It's this question that we hoped would be answered in the negative, but sadly, that's not the case. The Indian-made Renault Kwid was first crash tested in May 2016 and back then it received zero stars. Later in September the same year, it was crash tested again and this time the basic version of the car scored zero stars for adult occupant protection and two stars for child occupant protection. The latest version had the most highly equipped safety levels like an airbag only for the driver and a seatbelt pretensioner for the driver's seat. In India, the Kwid gets an airbag as part of optional equipment and not as standard and the folks at Global NCAP have already raised this issue with Renault-Nissan Global. And there looks to be some headway made in this matter.
David Ward, Secretary General, Global NCAP has been at the forefront of advocating safer cars for India and while there is talk of improving the structural rigidity of the Kwid, there's been no concrete proof as such. However, the Brazilian media has been reporting that the new version, which will be launched in Brazil soon, will see improved safety features as also structural changes. Speaking to carandbike, David Ward said, "It's good news that the Kwid produced in Brazil will see an improvement in quality and safety features. We've been told (by Renault-Nissan) that there will be significant improvements in the body shell of the car, which is encouraging. We just hope that India too goes in this direction soon."
From what has been reported in the Brazilian media, the Renault Kwid built in Brazil will be safer and heavier than the one built in India. It will be 140 kg heavier and that's because the chassis has been strengthened to conform to strict safety and crash protection laws in Brazil. In 2014, the Government of Brazil made it mandatory for all passenger vehicles to be equipped with dual front airbags and ABS. The Renault Technology Americas (RTA) has worked extensively on the Brazilian-spec Kwid so as to help it meet the stringent Latin NCAP crash test regulations.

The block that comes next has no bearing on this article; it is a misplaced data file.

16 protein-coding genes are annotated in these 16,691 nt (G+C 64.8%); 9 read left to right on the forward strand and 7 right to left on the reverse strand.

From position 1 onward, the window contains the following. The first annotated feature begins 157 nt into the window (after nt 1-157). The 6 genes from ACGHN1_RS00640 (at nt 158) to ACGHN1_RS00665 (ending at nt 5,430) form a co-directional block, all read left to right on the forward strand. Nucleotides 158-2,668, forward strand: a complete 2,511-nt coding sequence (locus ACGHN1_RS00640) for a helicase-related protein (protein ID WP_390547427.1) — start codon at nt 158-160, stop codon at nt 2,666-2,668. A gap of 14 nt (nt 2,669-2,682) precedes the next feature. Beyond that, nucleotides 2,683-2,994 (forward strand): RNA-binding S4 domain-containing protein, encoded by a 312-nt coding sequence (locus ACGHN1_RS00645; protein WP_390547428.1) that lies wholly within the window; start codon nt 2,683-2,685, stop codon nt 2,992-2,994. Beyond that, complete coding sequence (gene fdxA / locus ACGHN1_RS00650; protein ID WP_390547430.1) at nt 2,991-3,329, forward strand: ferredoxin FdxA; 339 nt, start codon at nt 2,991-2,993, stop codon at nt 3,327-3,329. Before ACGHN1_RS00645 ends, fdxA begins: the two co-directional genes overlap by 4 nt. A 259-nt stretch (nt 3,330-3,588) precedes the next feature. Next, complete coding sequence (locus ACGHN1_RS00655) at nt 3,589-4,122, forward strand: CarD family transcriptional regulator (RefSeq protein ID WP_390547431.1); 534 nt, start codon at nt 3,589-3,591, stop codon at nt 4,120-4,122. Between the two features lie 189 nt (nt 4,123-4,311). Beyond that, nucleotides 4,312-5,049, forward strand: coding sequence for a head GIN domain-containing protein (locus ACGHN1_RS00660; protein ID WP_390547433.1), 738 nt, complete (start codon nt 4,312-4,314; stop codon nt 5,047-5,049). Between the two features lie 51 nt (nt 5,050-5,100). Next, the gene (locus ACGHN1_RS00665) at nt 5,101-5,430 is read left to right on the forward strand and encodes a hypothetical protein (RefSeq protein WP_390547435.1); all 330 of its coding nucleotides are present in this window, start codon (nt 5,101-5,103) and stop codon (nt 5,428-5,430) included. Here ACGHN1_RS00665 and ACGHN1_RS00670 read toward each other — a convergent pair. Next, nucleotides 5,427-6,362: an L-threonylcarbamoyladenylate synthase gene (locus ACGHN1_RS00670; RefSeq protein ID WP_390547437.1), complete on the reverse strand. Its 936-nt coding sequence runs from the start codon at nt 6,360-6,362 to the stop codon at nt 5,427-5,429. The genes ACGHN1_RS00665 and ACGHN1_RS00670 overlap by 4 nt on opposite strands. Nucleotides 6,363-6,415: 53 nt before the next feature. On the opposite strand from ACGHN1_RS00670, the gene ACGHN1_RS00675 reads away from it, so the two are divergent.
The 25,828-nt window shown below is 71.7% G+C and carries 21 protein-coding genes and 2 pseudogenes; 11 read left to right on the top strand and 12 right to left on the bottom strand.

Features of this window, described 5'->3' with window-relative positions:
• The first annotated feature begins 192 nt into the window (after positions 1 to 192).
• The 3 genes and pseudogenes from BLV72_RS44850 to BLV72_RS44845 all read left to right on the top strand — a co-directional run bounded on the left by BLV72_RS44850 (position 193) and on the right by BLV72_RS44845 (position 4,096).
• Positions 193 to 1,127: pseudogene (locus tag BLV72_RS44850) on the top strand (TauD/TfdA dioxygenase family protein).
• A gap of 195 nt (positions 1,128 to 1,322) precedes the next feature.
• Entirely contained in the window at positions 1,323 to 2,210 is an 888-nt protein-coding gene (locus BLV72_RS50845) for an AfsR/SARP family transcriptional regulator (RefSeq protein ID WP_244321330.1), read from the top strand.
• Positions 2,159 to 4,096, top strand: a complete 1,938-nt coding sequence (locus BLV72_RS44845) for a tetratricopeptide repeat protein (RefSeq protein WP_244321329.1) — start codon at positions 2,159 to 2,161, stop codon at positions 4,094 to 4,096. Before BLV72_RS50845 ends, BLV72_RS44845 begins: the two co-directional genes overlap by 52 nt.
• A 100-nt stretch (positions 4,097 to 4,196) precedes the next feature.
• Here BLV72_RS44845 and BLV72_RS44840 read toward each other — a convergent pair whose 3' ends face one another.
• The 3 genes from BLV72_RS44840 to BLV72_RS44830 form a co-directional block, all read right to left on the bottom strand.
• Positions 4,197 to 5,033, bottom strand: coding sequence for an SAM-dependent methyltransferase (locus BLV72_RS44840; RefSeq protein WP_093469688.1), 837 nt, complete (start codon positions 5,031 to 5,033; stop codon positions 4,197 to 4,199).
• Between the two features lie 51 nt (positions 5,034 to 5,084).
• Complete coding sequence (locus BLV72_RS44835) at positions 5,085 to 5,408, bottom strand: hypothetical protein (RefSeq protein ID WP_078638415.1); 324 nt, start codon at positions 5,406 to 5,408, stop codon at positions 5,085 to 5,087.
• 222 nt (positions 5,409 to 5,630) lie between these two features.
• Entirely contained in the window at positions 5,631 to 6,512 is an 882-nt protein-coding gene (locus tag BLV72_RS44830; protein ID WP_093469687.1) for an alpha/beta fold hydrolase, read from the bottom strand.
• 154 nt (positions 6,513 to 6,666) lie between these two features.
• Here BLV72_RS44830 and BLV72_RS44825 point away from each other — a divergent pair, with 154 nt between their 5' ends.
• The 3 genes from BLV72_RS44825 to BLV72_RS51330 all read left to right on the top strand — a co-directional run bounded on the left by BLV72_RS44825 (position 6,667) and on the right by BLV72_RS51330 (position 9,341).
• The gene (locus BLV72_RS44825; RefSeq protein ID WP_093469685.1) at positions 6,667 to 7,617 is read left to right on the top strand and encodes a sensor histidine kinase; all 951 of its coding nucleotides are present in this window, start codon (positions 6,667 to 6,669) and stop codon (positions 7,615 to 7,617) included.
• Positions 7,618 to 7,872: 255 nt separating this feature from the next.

The Kwid will also see a number of active safety features like ISOFIX child seat anchor points, four airbags and ABS, all of which might be offered as standard equipment. At 840 kgs, now, the Kwid built in Brazil is expected to perform better in crash tests.
We got a chance to talk with Alejandro Furas, Technical Director, Global NCAP, and he said, "All the changes that we've heard and talked about on the Kwid, right from the weight to even the structural changes, all of this has come to us from the media and not the company. All the company announced was that there'll be 4 airbags and ABS will be standard. There has been a slight delay in the launch of the vehicle in Brazil. Earlier, it was to take place in July, but now it has been moved to September or even October, which is why we are anticipating that that Renault has certainly worked or is still working on the car. All we are hoping is for the car to be safer than before. We will land our hands on the car soon, so we'll surely get to know the result."
With India adopting new safety regulations from 1st October 2017, we hope to see an improvement in the quality of cars produced and sold in India. David Ward says, "All we want is equality in the quality of cars sold in all markets. The cars should be safe for everyone and not just one or two markets and that's all we ask for from the manufacturer."